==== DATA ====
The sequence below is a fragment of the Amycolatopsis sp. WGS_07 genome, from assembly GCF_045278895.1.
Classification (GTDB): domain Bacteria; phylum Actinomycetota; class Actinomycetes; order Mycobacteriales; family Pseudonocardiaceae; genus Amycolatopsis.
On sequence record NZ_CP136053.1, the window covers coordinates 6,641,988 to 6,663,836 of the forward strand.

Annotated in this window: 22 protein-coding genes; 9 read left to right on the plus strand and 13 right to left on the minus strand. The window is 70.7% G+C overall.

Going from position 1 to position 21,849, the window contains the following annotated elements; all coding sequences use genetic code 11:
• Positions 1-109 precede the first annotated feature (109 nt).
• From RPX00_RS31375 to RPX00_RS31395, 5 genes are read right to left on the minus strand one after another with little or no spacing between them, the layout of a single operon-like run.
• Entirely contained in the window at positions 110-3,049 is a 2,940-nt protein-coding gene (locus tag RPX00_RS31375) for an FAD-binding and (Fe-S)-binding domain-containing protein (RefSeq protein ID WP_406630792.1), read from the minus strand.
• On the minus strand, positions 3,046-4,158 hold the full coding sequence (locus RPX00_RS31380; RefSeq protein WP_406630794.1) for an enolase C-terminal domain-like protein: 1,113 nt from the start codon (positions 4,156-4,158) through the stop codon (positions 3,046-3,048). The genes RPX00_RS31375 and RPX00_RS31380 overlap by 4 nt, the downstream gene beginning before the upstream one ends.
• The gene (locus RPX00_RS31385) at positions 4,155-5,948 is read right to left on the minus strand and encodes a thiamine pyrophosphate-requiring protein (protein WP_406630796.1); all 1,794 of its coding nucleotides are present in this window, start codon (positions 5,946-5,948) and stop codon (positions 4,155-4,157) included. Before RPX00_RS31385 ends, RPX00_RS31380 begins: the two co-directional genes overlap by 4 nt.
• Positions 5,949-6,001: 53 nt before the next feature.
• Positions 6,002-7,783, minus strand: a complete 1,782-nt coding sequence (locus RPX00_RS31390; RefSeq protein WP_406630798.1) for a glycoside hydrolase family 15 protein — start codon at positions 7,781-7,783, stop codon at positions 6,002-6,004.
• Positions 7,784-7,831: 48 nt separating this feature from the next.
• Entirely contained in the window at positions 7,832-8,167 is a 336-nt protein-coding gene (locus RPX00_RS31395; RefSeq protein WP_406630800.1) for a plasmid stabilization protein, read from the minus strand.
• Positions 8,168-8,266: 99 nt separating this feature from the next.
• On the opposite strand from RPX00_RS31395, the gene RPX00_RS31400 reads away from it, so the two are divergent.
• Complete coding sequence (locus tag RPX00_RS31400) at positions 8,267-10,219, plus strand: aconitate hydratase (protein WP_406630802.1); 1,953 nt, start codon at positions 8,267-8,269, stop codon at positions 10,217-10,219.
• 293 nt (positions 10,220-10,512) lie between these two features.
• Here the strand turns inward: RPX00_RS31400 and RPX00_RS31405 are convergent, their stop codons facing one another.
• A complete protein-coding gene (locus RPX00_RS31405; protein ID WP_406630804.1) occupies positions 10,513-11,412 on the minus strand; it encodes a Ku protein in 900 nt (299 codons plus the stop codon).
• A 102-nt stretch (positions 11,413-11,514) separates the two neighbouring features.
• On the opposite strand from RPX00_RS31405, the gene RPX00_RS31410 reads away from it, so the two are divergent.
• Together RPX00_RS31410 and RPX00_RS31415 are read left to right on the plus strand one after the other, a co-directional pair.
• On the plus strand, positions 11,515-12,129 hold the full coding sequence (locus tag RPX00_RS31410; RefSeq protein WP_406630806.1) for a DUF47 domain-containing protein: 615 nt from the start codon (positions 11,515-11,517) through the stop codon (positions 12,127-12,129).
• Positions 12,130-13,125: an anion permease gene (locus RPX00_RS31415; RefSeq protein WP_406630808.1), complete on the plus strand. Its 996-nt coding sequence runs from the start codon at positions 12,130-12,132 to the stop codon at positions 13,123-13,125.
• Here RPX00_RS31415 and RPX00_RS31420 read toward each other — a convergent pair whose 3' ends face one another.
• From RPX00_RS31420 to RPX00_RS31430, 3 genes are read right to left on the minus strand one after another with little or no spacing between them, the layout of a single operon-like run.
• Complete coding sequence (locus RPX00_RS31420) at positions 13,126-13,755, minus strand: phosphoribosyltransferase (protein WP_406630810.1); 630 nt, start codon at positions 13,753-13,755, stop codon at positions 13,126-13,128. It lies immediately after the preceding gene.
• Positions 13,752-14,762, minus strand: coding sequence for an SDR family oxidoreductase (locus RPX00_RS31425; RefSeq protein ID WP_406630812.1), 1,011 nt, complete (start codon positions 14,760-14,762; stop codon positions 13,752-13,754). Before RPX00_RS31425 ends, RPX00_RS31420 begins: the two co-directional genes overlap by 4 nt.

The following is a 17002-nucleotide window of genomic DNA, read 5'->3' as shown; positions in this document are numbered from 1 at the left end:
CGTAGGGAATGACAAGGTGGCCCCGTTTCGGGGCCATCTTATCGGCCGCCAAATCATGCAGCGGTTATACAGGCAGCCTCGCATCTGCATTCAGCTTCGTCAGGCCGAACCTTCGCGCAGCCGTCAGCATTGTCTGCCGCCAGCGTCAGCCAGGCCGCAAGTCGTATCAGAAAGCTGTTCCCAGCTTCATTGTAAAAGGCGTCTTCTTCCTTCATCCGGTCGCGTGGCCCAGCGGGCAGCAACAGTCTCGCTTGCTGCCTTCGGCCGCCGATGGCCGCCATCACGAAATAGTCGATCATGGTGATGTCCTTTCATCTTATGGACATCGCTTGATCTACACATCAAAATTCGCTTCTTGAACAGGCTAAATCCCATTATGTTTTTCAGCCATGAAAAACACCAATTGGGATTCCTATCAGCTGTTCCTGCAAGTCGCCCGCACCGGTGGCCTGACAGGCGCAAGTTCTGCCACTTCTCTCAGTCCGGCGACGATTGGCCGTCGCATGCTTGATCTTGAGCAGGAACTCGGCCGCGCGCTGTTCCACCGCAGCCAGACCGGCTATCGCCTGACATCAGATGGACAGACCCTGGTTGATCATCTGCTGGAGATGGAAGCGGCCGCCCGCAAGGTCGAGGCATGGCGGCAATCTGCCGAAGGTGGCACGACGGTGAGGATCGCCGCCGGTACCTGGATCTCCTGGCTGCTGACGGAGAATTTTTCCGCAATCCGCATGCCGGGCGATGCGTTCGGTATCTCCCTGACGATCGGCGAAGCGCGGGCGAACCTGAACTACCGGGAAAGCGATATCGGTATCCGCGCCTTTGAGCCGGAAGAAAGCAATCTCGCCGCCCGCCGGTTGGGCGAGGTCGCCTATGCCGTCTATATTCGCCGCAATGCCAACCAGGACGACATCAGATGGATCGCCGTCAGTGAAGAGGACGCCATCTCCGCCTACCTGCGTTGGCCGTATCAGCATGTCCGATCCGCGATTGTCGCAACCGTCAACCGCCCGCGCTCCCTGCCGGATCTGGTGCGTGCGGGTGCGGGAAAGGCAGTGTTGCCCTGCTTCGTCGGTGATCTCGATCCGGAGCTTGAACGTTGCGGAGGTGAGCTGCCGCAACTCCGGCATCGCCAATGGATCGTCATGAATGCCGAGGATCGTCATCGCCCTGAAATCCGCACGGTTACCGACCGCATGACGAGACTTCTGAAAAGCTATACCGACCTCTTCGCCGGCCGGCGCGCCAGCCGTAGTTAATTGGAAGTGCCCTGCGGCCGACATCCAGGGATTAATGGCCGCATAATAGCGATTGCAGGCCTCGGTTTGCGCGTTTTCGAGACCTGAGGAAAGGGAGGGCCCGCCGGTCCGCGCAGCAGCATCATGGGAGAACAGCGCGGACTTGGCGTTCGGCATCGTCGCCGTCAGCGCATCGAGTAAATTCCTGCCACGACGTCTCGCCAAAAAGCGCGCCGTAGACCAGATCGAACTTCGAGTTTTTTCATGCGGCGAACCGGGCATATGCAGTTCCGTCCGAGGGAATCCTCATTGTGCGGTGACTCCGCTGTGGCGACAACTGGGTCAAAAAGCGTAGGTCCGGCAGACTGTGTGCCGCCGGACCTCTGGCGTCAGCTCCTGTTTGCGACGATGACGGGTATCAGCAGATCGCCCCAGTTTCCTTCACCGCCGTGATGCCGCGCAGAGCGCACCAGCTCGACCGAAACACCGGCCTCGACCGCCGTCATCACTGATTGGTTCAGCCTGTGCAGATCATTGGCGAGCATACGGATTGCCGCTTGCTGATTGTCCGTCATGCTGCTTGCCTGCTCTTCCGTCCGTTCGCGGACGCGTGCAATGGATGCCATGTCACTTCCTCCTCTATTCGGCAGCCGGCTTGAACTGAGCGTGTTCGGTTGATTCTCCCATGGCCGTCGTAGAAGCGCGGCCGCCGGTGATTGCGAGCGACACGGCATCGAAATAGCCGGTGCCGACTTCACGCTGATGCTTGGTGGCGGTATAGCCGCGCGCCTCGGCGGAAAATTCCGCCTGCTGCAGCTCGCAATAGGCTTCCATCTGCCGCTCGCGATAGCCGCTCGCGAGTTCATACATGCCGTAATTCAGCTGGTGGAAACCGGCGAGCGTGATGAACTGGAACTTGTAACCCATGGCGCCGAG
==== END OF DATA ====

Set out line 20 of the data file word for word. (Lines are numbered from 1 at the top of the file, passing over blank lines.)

• A complete protein-coding gene (locus RPX00_RS31405; protein ID WP_406630804.1) occupies positions 10,513-11,412 on the minus strand; it encodes a Ku protein in 900 nt (299 codons plus the stop codon).